Digital console gaming is not as big as you think. So how do we fix that?

A bizarre and slightly disheartening bit of news, this one. According to a new report by industry analysts Kantar WorldPanel, 72% of UK console gamers still exclusively buy boxed games. Just shiny discs. No digital downloads. At all. And thus, the great digital gaming revolution did appear to take a blow-dart to its bulbous balloon of supposed domination, and began to look about as revolutionary as punk ultimately was. (Let it go, people, it lasted three years. And no, Green Day do not count)

So, is the grand future of gaming now entirely buggered? It would be a damn shame if it was, because digital was set to improve everything. Democratic console publishing for all. Cheaper games. More accessible games. Multi-platform, play-anywhere magic. A gross reduction in the number of plastic boxes cluttering up your house and tripping over the cat. The only people it wasn’t set to benefit were IKEA’s shelf department, but those guys will be fine. Because you know, books and stuff. Nick-nacks and the like. But no, I don’t think this news is entirely disastrous, however surprising it may be. I do, however, think that it points towards some very important ways in which the current form of digital retail is failing, and of course toward the related improvements that need to be made in order to fix it.

It’s very easy to gnash and wail, and decry 72% of the UK gaming public as backward luddites, techno-fearing Morlocks who probably still shave with a sharpened rock. But we shouldn’t. Because while new things always take a while to stick for the less engaged members of any audience, if digital is still only grabbing 28% of the potential gaming market after a whole console generation of availability, then it’s obviously not appealing to everyone as well as it could.

So how does it improve? It seems to me that there are a few key areas that need fixing. First and foremost, pricing and visibility really need to be better. Once they’ve decided to buy something--anything--nothing speaks louder to a purchaser than cost. And that’s an area where, despite the vastly reduced overheads involved, digital console games have been inexplicably failing for years. If someone sees a new AAA game on the PS Store for £10-15 more than they were expecting, and can then find the disc version on Amazon or a specialist retailer’s site for the RRP or less, suddenly the convenience of not having to wait a couple of days or go to the shops disappears like so much mist in a gale.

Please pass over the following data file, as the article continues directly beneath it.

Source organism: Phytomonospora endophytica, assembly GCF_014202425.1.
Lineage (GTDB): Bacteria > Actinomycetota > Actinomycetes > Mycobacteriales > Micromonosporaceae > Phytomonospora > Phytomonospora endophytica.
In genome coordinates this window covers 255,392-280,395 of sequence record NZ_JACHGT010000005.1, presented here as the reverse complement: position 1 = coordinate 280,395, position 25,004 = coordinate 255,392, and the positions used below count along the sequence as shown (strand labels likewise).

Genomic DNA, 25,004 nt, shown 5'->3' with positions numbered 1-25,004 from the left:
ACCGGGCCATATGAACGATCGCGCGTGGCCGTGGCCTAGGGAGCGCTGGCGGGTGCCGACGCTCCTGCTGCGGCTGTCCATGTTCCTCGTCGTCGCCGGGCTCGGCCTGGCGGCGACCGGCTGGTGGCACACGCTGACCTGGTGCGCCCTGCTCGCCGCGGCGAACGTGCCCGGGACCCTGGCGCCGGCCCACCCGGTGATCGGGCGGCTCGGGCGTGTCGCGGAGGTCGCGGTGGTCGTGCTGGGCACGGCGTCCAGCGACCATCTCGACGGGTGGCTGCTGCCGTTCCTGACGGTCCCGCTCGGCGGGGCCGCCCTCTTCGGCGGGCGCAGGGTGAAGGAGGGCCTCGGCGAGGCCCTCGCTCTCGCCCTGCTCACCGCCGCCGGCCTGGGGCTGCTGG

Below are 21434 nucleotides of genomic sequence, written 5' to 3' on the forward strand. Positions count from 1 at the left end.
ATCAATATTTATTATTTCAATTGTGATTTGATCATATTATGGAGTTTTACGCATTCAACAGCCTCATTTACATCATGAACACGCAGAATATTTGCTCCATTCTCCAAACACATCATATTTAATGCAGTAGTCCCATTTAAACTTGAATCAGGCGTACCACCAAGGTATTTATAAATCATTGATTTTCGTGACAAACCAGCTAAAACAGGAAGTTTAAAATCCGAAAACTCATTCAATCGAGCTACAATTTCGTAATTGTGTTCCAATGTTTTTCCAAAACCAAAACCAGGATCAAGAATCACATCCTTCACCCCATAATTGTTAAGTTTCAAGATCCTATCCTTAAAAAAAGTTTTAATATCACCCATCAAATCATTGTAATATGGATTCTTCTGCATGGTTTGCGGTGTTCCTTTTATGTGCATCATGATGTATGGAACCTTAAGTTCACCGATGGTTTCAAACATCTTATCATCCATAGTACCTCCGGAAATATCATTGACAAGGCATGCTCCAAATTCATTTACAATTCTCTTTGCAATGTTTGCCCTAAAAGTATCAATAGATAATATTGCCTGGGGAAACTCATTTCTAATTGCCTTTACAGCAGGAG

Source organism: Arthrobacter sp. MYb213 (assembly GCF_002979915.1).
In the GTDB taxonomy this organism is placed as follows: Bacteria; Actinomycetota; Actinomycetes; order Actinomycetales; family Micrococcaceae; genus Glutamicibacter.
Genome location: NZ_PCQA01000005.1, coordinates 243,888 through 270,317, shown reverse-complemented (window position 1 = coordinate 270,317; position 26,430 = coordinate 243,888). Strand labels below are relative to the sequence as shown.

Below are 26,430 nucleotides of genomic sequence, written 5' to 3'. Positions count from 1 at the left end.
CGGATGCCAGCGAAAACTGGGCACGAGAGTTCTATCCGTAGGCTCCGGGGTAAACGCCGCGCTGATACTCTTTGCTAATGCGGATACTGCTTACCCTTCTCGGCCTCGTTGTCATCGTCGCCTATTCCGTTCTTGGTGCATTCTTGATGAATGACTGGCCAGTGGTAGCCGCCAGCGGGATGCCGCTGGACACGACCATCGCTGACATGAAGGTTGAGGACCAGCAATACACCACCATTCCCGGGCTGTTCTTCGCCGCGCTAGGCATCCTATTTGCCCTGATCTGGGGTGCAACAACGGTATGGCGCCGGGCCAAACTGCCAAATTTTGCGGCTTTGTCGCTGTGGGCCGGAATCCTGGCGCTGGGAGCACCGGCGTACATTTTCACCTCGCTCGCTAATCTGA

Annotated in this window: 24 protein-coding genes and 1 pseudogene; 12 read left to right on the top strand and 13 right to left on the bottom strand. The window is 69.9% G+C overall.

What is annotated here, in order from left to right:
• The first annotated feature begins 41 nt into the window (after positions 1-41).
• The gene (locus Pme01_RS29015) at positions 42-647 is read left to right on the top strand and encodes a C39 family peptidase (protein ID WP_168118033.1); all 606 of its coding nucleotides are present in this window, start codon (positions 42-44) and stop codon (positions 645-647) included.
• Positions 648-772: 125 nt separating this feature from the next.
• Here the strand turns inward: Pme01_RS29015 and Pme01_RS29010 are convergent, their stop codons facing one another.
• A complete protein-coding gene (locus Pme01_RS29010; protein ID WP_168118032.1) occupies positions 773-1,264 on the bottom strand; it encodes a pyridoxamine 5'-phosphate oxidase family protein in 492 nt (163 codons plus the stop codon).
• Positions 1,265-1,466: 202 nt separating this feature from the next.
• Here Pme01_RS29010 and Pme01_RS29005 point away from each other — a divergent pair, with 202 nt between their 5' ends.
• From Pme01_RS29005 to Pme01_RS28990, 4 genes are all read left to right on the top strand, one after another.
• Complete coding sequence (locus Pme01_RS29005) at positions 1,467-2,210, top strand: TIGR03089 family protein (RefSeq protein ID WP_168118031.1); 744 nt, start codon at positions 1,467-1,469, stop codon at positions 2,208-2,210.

Secondly, awareness of digital games still is not what it should be. Sony made great gains in that area on the PS3, regularly giving smaller, digital-only releases equal billing on the console’s dashboard. But Microsoft’s notoriously ‘selective’ promotion of XBLA and indie games put a choke-hold its downloadable market, letting down potential buyers and developers in equal measure. Simply, MS needs to fix that ASAP with the Xbox One, and Sony really needs to consistently deliver on its promise of equal billing for all games throughout the PS4’s life.

Outside of the obvious stuff, platform holders really need to push the message of ‘Everything digital, all the time’. That way, even the most staunchly mainstream, AAA gamer might eventually segue into the more leftfield offerings of indie downloads. If Billy-Bob Gunshooter can find Far Cry 4 on his console’s download store at a competitive price, he’ll get tempted. And if he buys it and has a good experience, he’s likely to become more culturally naturalised to the whole process. And if browsing that store for future man-shooting purchases becomes a standard part of his console use, and if he finds some promising, unexplored smaller games at an appealing enough price to inspire an impulse purchase, then we really start the ball rolling.

That notion of the impulse purchase is key. Consoles are starting to make the process of buying games as quick and convenient as it can be, but they haven’t yet brought down the various psychological barriers that stop some customers from changing their retail habits. That stuff is harder to break than you might think, and we need a concerted effort to chisel away at it over the next few years.

Because what’s good for digital is good for all of us. It’s a goddamn tragedy that 72% of UK gamers probably still haven’t played Braid, or Limbo, or Thomas Was Alone, or Geometry Wars 2, or Resogun or Outlast. And it’s a goddamn tragedy that the creative, talented, industrious folk who made them aren’t reaping the full potential rewards of their great work. Of course, there’s an ambient, tertiary issue at play here that the industry can’t control, in the form of inconsistent broadband services throttling the physical process of buying digital. That will improve gradually, but while we wait, we really need to be doing everything we can to improve the areas that we can tackle. Because now that consoles have proven that a digital sales market can be done, they absolutely must turn their attention to how it is done.